I recently returned from my first trip to watch the 24 Hours of Le Mans endurance race. While I was there, a nagging thought I’ve had in the past kept sneaking into my brain: since when did race cars become so ugly?
I believe this thought arose when I was in the presence of Audi’s latest LMP1 design, the Audi R18 e-tron quattro (below). While the car traces its lineage back over 15 years to the R8 that began the company’s winning ways at Le Mans, it retains little of its predecessor’s beauty. Previous Audi prototype cars – from the R8 to the R10 to the first closed-cockpit R18 – managed a delicate marriage between design and purpose; the latest R18, though, is all function with no form.
We shouldn’t be surprised, as this ultimate class of endurance racing may take its cues from the other ultimate kind of racing: Formula 1. Not that F1 car designs were headed in a great direction before 2009, but that year the organizing body changed the rules and ushered in an era of gigantic front wings, little rear wings, and much fewer flicks and flaps around the body to manipulate aerodynamics. The result? You’ve seen the front wings these days; they look impossibly intricate and complex. They are not designed so much as wind-tunneled into shape; the breeze is their creator.
And then there’s NASCAR, whose car designs are dictated by dozens of templates each team must use to create a shape that doesn’t violate the rules. There’s little room for variation between the cars; most of what you see that makes each car unique comes down to the grille and headlight stickers that are applied.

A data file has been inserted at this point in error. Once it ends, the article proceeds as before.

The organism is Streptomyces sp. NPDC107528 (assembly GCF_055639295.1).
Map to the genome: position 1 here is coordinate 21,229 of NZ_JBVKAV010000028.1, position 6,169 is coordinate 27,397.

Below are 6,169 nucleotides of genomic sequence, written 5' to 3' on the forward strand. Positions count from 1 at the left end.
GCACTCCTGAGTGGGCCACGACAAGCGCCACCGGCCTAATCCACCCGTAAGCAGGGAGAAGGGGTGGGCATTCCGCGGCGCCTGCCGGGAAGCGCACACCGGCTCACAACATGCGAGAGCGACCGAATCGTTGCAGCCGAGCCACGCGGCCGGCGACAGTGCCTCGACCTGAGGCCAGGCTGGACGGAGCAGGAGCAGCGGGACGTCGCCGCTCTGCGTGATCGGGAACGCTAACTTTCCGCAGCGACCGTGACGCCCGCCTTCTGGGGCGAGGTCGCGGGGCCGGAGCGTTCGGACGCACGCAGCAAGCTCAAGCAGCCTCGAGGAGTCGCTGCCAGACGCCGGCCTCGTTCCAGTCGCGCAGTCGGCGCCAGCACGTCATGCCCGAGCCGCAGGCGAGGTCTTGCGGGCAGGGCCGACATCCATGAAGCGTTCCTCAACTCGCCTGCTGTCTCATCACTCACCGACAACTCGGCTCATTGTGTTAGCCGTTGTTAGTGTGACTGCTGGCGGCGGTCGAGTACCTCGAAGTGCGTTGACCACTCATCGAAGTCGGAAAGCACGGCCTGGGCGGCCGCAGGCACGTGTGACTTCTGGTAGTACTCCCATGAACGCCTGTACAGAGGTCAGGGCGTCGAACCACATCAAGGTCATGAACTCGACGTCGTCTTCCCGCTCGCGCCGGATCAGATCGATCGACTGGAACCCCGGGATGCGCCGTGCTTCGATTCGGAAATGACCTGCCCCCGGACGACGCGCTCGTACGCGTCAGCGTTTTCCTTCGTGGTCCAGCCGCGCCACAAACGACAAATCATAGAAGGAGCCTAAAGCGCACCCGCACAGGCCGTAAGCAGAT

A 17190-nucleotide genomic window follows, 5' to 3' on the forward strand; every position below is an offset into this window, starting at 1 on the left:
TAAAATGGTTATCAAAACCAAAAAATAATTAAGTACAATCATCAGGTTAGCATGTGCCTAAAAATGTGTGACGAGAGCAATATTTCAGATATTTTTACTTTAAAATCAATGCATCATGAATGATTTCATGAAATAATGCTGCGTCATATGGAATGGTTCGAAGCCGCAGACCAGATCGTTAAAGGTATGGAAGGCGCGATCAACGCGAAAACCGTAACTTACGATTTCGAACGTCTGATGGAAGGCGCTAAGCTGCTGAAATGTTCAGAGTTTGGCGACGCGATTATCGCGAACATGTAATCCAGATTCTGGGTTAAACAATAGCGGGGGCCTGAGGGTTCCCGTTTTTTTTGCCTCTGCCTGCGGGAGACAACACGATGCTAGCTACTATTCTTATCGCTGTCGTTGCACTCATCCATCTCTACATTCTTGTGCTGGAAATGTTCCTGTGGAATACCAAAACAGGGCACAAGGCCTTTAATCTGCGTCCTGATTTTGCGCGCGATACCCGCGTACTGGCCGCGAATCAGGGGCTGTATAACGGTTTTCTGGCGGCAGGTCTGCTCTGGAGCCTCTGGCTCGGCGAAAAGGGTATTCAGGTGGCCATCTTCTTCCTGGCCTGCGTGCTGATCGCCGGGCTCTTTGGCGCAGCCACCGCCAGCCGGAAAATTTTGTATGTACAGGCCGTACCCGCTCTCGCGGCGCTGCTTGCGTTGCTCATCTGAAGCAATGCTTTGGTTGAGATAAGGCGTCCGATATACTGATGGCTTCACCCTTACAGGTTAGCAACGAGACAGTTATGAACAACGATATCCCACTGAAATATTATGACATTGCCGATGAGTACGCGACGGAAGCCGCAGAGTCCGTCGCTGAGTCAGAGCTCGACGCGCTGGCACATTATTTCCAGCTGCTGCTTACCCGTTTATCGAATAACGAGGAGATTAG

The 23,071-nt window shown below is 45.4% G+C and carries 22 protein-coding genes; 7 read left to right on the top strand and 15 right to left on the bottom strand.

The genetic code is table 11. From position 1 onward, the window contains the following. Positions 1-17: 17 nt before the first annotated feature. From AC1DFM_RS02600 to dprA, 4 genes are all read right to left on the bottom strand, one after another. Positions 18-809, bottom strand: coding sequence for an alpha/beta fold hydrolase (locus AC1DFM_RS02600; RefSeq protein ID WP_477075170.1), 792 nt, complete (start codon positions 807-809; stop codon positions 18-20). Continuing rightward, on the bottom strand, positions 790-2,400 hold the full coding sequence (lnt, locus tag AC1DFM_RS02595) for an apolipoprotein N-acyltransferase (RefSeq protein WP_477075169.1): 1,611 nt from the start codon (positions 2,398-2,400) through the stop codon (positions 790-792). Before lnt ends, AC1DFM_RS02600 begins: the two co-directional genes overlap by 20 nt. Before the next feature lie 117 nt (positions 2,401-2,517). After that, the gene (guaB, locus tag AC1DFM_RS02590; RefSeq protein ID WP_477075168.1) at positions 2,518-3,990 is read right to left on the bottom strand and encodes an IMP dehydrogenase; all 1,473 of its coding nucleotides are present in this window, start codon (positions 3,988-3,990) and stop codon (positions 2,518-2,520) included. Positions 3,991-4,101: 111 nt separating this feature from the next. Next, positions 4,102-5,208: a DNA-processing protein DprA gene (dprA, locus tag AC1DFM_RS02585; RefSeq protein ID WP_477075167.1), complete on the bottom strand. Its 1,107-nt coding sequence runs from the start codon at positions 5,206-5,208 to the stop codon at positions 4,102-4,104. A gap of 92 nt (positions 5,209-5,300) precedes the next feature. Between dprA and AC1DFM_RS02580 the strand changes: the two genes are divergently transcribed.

Don’t get me wrong. I don’t want all of racing to reflect the design of actual productions cars like GT classes in so many series. Those are incredibly fun cars to watch race – the Corvettes, Astons, 911s, Ferraris, and so on – but they’re limited by keeping one foot in the realm of production cars. I like that F1 and WEC cars are the pinnacle of performance technology, and even in NASCAR, those brutes are great fun to watch going over 200 miles per hour and be the supercars their mainstream counterparts can’t.
My hope is that one day these series will bend back towards car designs that allow for a designer’s perspective to exist alongside an algorithm’s recommendation. In that vein, we invited a few designers to create for us their best guess at what LMP1, F1, and NASCAR might look like in 2030. See for yourself, and let us know in the comments if we improved upon the cars of today or just made things worse.